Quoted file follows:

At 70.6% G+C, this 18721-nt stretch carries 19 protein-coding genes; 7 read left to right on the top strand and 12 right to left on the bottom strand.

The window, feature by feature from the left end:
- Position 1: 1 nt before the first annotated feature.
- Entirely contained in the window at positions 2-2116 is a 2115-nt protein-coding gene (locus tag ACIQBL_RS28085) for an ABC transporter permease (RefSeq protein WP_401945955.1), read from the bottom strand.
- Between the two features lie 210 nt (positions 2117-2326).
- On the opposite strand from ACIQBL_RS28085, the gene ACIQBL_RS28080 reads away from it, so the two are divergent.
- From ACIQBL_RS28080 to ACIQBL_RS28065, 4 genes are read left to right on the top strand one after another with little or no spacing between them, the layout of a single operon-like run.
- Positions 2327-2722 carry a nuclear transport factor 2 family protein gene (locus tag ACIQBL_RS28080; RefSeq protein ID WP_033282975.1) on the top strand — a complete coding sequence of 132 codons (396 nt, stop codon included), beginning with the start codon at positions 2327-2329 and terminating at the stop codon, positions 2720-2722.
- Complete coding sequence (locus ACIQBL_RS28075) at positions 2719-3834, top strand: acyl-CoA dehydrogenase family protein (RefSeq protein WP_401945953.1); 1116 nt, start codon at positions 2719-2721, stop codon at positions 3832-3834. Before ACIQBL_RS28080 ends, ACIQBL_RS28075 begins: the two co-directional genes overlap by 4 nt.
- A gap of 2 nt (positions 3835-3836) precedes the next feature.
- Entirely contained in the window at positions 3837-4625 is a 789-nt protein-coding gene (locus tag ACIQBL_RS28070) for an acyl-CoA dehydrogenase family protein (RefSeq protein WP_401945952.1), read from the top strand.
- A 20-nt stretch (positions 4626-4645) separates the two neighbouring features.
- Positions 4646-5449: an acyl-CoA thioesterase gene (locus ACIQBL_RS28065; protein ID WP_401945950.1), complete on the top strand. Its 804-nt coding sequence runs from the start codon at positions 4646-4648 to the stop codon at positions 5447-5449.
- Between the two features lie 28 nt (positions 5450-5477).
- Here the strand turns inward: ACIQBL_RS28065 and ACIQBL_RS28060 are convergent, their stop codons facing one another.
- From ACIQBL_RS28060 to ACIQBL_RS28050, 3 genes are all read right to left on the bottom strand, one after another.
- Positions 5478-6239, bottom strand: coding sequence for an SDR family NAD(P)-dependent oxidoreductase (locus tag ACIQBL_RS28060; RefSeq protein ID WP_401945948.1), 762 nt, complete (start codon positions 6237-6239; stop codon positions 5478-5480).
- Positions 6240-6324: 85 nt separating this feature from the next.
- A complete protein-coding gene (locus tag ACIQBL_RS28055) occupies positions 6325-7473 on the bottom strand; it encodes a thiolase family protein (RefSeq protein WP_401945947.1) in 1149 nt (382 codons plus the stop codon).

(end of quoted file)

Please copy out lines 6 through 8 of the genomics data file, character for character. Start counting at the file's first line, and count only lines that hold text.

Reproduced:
- On the opposite strand from ACIQBL_RS28085, the gene ACIQBL_RS28080 reads away from it, so the two are divergent.
- From ACIQBL_RS28080 to ACIQBL_RS28065, 4 genes are read left to right on the top strand one after another with little or no spacing between them, the layout of a single operon-like run.
- Positions 2327-2722 carry a nuclear transport factor 2 family protein gene (locus tag ACIQBL_RS28080; RefSeq protein ID WP_033282975.1) on the top strand — a complete coding sequence of 132 codons (396 nt, stop codon included), beginning with the start codon at positions 2327-2329 and terminating at the stop codon, positions 2720-2722.